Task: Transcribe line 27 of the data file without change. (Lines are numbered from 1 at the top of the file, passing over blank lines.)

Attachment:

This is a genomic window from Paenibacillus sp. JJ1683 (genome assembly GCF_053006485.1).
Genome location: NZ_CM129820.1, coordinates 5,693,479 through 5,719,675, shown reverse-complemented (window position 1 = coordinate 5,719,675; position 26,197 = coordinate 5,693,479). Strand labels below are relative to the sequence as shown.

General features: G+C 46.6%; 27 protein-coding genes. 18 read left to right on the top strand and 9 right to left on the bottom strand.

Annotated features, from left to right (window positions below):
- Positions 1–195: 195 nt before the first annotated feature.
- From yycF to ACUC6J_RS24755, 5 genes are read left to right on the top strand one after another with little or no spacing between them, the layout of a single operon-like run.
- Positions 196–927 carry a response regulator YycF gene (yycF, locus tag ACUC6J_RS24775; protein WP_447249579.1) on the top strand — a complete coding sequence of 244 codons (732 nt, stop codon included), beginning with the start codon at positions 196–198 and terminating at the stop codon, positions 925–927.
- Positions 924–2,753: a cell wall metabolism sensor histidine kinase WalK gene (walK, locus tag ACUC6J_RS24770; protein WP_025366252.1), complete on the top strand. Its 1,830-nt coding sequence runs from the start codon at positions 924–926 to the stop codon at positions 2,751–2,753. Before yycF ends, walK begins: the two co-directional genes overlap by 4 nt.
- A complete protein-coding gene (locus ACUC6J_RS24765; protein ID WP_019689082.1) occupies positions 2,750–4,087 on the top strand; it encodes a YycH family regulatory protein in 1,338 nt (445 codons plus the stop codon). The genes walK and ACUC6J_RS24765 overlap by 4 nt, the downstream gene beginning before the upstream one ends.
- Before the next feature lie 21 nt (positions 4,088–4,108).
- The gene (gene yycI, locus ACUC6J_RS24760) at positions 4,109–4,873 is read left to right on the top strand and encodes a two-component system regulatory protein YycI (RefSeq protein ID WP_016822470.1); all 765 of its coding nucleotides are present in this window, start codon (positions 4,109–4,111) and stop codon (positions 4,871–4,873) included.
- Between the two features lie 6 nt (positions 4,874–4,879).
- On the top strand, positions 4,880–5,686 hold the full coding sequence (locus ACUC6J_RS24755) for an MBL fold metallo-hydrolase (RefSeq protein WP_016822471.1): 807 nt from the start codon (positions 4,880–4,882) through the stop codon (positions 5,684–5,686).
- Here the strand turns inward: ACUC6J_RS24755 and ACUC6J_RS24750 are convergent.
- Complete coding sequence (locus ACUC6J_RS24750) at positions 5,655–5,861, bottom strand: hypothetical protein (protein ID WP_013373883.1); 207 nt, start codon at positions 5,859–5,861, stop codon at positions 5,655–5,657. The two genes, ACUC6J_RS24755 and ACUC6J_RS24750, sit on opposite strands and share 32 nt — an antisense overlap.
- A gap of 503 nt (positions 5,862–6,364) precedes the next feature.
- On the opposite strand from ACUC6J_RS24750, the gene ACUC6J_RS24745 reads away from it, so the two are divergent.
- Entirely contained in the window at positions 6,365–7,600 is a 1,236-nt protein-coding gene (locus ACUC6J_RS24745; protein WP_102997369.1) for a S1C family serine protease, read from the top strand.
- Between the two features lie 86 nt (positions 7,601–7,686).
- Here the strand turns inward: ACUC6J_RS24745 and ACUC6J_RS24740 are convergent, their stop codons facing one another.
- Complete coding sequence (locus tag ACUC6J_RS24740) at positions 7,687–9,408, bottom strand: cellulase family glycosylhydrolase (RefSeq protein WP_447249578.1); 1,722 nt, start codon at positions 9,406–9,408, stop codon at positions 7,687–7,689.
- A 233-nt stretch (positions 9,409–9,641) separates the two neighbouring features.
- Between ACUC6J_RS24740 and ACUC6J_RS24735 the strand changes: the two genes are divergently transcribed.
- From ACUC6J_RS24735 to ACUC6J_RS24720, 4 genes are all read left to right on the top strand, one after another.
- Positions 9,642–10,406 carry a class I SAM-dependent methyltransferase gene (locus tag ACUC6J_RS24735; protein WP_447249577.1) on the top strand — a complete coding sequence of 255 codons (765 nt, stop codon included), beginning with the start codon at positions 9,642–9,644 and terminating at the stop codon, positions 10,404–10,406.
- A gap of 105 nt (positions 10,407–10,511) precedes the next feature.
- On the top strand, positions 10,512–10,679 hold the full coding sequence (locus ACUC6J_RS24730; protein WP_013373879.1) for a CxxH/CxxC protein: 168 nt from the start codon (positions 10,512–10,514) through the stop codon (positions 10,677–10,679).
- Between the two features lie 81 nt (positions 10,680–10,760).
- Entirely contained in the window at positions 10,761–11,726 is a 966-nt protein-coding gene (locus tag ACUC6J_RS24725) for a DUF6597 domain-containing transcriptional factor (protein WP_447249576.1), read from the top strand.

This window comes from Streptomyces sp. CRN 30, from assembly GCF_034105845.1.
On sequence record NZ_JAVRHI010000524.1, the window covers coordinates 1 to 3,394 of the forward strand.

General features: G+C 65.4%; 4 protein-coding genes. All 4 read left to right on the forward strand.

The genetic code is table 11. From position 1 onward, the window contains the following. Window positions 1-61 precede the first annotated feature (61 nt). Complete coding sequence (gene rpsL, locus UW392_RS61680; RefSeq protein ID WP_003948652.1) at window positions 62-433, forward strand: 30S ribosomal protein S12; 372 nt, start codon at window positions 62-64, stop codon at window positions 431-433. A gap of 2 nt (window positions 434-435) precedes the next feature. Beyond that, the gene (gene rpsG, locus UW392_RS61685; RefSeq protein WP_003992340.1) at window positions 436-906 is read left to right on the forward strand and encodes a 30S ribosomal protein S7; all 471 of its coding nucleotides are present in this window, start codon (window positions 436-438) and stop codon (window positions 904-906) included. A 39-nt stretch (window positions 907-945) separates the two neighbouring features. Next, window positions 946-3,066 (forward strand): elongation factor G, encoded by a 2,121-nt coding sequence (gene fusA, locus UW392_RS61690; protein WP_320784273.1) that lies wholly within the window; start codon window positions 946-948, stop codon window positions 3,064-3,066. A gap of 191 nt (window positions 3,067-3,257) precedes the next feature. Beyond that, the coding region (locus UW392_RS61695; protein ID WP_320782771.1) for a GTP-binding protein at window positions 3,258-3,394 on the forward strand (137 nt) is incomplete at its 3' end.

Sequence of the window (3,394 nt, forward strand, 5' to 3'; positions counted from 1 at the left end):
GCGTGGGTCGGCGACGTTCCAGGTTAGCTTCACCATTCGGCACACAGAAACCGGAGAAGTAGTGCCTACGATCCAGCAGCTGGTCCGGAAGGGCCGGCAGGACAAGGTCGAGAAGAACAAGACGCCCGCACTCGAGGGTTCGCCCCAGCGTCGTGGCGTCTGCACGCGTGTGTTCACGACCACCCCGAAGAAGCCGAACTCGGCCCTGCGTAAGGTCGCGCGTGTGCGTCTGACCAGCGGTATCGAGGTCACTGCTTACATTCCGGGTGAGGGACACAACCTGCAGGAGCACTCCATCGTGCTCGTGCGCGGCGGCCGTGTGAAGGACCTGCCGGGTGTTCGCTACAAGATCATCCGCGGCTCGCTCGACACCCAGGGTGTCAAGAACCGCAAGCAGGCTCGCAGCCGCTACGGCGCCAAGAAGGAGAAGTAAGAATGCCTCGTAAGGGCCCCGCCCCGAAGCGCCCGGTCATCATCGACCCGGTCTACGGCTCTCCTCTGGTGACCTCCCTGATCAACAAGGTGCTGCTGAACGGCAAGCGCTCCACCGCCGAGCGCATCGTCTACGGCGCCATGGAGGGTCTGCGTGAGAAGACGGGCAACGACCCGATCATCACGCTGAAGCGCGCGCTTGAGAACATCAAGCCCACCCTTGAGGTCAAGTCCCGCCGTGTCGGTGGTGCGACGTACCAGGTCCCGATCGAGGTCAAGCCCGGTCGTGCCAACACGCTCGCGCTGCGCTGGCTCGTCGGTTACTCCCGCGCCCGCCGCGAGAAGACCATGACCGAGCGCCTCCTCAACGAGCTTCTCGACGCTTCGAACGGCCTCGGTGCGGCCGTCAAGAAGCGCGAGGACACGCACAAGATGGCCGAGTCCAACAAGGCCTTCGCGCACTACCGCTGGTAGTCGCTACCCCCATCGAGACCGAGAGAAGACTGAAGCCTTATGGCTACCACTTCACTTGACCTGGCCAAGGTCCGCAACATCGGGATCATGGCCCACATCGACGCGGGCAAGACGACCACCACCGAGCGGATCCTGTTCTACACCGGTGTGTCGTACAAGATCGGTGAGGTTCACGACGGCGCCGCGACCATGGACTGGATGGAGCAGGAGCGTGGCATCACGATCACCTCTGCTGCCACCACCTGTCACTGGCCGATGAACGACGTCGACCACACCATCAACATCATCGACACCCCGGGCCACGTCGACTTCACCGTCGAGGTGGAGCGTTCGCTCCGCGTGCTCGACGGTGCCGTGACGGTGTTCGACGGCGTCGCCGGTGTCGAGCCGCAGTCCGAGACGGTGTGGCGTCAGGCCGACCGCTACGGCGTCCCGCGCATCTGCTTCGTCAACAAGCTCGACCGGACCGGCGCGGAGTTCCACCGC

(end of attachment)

- On the top strand, positions 10,512–10,679 hold the full coding sequence (locus ACUC6J_RS24730; protein WP_013373879.1) for a CxxH/CxxC protein: 168 nt from the start codon (positions 10,512–10,514) through the stop codon (positions 10,677–10,679).